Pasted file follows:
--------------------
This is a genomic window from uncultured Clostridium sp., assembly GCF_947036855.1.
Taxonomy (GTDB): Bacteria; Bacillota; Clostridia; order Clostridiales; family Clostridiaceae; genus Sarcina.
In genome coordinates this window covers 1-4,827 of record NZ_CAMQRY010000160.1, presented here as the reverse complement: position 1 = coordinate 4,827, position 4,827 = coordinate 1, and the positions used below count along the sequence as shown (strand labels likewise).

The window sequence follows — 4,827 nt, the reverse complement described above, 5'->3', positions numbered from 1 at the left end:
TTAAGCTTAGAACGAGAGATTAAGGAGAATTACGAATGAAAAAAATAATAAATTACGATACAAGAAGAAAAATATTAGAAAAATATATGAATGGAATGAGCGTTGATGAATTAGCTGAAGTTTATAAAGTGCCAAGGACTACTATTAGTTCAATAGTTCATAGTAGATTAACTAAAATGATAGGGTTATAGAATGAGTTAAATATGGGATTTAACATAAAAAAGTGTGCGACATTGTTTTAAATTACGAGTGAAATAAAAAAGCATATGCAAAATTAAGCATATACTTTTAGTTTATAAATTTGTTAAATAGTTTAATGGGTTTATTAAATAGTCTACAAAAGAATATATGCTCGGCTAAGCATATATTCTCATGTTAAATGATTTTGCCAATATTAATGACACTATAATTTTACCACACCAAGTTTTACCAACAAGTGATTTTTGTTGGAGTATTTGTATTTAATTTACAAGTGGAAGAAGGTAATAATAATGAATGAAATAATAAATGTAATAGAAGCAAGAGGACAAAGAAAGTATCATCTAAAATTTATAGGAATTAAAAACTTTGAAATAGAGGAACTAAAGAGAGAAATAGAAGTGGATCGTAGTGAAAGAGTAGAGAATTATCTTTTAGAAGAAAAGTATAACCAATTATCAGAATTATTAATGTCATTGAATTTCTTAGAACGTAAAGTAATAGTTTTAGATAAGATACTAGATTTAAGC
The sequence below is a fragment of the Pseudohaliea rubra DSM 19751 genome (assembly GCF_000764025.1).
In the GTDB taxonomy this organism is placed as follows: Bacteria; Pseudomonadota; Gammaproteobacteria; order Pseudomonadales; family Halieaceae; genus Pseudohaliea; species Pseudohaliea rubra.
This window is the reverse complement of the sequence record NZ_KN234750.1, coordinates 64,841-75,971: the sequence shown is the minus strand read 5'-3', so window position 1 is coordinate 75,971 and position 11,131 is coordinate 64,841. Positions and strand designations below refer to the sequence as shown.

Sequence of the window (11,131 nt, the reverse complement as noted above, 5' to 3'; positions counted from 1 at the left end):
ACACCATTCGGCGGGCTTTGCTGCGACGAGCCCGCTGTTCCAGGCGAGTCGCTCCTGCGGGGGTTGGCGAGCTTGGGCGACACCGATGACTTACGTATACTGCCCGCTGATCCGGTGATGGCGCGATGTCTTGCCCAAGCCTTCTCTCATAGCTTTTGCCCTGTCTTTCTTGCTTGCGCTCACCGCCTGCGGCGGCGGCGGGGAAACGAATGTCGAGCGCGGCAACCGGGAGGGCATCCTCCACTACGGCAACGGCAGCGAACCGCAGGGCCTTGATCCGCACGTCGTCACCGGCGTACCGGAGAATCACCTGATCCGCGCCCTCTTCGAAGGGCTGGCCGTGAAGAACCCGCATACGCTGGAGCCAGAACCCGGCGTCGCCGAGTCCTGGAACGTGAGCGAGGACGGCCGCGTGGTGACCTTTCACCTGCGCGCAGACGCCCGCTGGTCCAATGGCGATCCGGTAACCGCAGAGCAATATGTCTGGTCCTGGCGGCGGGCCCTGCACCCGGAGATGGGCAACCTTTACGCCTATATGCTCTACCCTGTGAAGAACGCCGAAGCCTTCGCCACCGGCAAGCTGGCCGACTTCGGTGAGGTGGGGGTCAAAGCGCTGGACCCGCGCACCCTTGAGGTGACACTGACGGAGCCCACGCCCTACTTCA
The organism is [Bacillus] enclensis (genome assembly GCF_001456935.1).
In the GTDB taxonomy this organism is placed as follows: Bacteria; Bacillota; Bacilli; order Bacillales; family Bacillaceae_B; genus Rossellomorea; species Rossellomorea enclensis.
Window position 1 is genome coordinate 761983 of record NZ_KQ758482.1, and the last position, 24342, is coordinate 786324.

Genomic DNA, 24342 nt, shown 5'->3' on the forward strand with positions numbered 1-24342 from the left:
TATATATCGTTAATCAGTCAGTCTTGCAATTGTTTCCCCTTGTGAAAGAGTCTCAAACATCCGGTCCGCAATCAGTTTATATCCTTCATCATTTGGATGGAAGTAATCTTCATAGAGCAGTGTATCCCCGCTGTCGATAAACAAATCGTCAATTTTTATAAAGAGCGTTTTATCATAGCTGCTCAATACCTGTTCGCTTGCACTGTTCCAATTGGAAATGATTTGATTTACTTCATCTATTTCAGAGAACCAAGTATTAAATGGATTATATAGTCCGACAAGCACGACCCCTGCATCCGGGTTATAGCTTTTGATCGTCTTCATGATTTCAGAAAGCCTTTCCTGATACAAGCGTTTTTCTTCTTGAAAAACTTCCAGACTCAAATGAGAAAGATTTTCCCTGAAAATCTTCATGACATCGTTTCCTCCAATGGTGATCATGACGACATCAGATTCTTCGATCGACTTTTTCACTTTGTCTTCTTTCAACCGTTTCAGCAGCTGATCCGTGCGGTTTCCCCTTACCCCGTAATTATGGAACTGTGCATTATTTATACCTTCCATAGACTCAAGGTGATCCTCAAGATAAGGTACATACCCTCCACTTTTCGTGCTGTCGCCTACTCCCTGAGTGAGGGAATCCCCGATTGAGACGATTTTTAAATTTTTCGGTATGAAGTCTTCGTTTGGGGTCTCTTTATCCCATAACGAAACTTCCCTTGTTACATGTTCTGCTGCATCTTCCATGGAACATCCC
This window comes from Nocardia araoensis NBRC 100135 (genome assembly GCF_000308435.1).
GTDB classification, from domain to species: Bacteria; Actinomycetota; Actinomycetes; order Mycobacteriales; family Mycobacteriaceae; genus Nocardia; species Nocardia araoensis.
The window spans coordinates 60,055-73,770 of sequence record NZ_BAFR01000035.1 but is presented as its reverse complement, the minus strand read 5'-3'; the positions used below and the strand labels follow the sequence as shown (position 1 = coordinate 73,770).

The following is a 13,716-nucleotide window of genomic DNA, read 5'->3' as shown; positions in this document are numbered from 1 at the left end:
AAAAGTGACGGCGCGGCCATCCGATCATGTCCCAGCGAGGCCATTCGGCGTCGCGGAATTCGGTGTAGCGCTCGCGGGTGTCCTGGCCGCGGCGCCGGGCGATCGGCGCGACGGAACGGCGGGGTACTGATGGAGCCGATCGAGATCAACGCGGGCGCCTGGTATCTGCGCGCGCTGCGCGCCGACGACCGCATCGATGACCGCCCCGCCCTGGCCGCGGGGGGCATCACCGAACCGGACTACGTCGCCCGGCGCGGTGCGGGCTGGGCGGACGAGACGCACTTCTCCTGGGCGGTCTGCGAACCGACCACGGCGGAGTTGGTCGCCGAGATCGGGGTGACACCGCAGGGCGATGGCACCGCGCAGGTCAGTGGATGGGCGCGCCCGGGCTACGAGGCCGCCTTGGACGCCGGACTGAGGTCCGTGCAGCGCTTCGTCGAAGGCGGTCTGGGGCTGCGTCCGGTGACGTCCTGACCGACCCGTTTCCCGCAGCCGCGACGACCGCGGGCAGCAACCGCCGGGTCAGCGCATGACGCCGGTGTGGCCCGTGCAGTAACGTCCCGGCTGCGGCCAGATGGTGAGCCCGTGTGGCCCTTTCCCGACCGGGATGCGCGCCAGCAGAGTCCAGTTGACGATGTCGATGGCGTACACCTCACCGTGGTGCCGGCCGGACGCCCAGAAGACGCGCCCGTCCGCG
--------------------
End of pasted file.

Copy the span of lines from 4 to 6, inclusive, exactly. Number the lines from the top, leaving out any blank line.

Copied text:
The window sequence follows — 4,827 nt, the reverse complement described above, 5'->3', positions numbered from 1 at the left end:
TTAAGCTTAGAACGAGAGATTAAGGAGAATTACGAATGAAAAAAATAATAAATTACGATACAAGAAGAAAAATATTAGAAAAATATATGAATGGAATGAGCGTTGATGAATTAGCTGAAGTTTATAAAGTGCCAAGGACTACTATTAGTTCAATAGTTCATAGTAGATTAACTAAAATGATAGGGTTATAGAATGAGTTAAATATGGGATTTAACATAAAAAAGTGTGCGACATTGTTTTAAATTACGAGTGAAATAAAAAAGCATATGCAAAATTAAGCATATACTTTTAGTTTATAAATTTGTTAAATAGTTTAATGGGTTTATTAAATAGTCTACAAAAGAATATATGCTCGGCTAAGCATATATTCTCATGTTAAATGATTTTGCCAATATTAATGACACTATAATTTTACCACACCAAGTTTTACCAACAAGTGATTTTTGTTGGAGTATTTGTATTTAATTTACAAGTGGAAGAAGGTAATAATAATGAATGAAATAATAAATGTAATAGAAGCAAGAGGACAAAGAAAGTATCATCTAAAATTTATAGGAATTAAAAACTTTGAAATAGAGGAACTAAAGAGAGAAATAGAAGTGGATCGTAGTGAAAGAGTAGAGAATTATCTTTTAGAAGAAAAGTATAACCAATTATCAGAATTATTAATGTCATTGAATTTCTTAGAACGTAAAGTAATAGTTTTAGATAAGATACTAGATTTAAGC
The sequence below is a fragment of the Pseudohaliea rubra DSM 19751 genome (assembly GCF_000764025.1).